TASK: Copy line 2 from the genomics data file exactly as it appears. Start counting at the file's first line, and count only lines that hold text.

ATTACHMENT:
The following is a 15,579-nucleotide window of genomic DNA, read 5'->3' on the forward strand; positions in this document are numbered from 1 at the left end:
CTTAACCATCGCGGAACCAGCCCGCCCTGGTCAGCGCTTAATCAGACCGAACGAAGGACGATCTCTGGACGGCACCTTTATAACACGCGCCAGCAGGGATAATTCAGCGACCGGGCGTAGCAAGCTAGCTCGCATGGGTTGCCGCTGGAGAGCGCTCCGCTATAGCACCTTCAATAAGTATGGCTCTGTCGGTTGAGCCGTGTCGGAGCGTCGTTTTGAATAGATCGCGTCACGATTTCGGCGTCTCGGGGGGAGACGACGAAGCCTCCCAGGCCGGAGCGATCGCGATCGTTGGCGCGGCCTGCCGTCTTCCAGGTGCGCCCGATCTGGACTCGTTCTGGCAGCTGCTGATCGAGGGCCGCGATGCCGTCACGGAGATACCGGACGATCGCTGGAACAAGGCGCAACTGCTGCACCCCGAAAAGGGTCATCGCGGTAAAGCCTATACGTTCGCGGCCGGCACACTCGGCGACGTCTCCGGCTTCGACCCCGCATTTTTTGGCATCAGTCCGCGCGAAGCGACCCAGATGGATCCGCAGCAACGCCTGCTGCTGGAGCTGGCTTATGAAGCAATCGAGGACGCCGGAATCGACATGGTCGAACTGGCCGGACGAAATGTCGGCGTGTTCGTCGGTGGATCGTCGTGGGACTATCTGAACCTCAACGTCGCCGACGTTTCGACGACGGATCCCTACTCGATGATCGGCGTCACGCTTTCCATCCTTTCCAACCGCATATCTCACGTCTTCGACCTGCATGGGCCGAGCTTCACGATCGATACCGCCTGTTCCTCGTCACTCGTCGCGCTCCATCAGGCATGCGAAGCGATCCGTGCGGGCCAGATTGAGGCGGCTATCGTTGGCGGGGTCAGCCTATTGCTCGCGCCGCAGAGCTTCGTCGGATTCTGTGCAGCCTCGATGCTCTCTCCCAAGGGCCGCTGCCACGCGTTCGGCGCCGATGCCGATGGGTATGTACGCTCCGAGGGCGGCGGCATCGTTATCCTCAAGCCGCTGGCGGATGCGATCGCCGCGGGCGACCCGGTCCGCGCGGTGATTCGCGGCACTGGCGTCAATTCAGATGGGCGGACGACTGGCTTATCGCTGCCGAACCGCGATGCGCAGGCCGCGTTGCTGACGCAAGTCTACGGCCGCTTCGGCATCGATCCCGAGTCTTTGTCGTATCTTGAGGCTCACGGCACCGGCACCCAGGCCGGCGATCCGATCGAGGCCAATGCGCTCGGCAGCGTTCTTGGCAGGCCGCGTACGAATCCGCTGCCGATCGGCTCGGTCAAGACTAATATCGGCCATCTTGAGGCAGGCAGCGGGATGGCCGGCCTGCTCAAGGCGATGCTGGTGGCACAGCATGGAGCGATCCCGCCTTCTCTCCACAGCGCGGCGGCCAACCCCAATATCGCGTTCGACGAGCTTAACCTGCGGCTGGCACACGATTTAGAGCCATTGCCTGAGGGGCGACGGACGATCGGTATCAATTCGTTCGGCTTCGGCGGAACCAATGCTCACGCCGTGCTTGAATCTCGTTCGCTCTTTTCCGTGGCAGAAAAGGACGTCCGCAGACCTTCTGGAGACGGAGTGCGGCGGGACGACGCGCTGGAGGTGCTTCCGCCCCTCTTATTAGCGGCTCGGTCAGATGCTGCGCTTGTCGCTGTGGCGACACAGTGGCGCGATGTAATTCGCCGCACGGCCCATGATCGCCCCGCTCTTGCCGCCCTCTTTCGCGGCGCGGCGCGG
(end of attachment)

CTTAACCATCGCGGAACCAGCCCGCCCTGGTCAGCGCTTAATCAGACCGAACGAAGGACGATCTCTGGACGGCACCTTTATAACACGCGCCAGCAGGGATAATTCAGCGACCGGGCGTAGCAAGCTAGCTCGCATGGGTTGCCGCTGGAGAGCGCTCCGCTATAGCACCTTCAATAAGTATGGCTCTGTCGGTTGAGCCGTGTCGGAGCGTCGTTTTGAATAGATCGCGTCACGATTTCGGCGTCTCGGGGGGAGACGACGAAGCCTCCCAGGCCGGAGCGATCGCGATCGTTGGCGCGGCCTGCCGTCTTCCAGGTGCGCCCGATCTGGACTCGTTCTGGCAGCTGCTGATCGAGGGCCGCGATGCCGTCACGGAGATACCGGACGATCGCTGGAACAAGGCGCAACTGCTGCACCCCGAAAAGGGTCATCGCGGTAAAGCCTATACGTTCGCGGCCGGCACACTCGGCGACGTCTCCGGCTTCGACCCCGCATTTTTTGGCATCAGTCCGCGCGAAGCGACCCAGATGGATCCGCAGCAACGCCTGCTGCTGGAGCTGGCTTATGAAGCAATCGAGGACGCCGGAATCGACATGGTCGAACTGGCCGGACGAAATGTCGGCGTGTTCGTCGGTGGATCGTCGTGGGACTATCTGAACCTCAACGTCGCCGACGTTTCGACGACGGATCCCTACTCGATGATCGGCGTCACGCTTTCCATCCTTTCCAACCGCATATCTCACGTCTTCGACCTGCATGGGCCGAGCTTCACGATCGATACCGCCTGTTCCTCGTCACTCGTCGCGCTCCATCAGGCATGCGAAGCGATCCGTGCGGGCCAGATTGAGGCGGCTATCGTTGGCGGGGTCAGCCTATTGCTCGCGCCGCAGAGCTTCGTCGGATTCTGTGCAGCCTCGATGCTCTCTCCCAAGGGCCGCTGCCACGCGTTCGGCGCCGATGCCGATGGGTATGTACGCTCCGAGGGCGGCGGCATCGTTATCCTCAAGCCGCTGGCGGATGCGATCGCCGCGGGCGACCCGGTCCGCGCGGTGATTCGCGGCACTGGCGTCAATTCAGATGGGCGGACGACTGGCTTATCGCTGCCGAACCGCGATGCGCAGGCCGCGTTGCTGACGCAAGTCTACGGCCGCTTCGGCATCGATCCCGAGTCTTTGTCGTATCTTGAGGCTCACGGCACCGGCACCCAGGCCGGCGATCCGATCGAGGCCAATGCGCTCGGCAGCGTTCTTGGCAGGCCGCGTACGAATCCGCTGCCGATCGGCTCGGTCAAGACTAATATCGGCCATCTTGAGGCAGGCAGCGGGATGGCCGGCCTGCTCAAGGCGATGCTGGTGGCACAGCATGGAGCGATCCCGCCTTCTCTCCACAGCGCGGCGGCCAACCCCAATATCGCGTTCGACGAGCTTAACCTGCGGCTGGCACACGATTTAGAGCCATTGCCTGAGGGGCGACGGACGATCGGTATCAATTCGTTCGGCTTCGGCGGAACCAATGCTCACGCCGTGCTTGAATCTCGTTCGCTCTTTTCCGTGGCAGAAAAGGACGTCCGCAGACCTTCTGGAGACGGAGTGCGGCGGGACGACGCGCTGGAGGTGCTTCCGCCCCTCTTATTAGCGGCTCGGTCAGATGCTGCGCTTGTCGCTGTGGCGACACAGTGGCGCGATGTAATTCGCCGCACGGCCCATGATCGCCCCGCTCTTGCCGCCCTCTTTCGCGGCGCGGCGCGG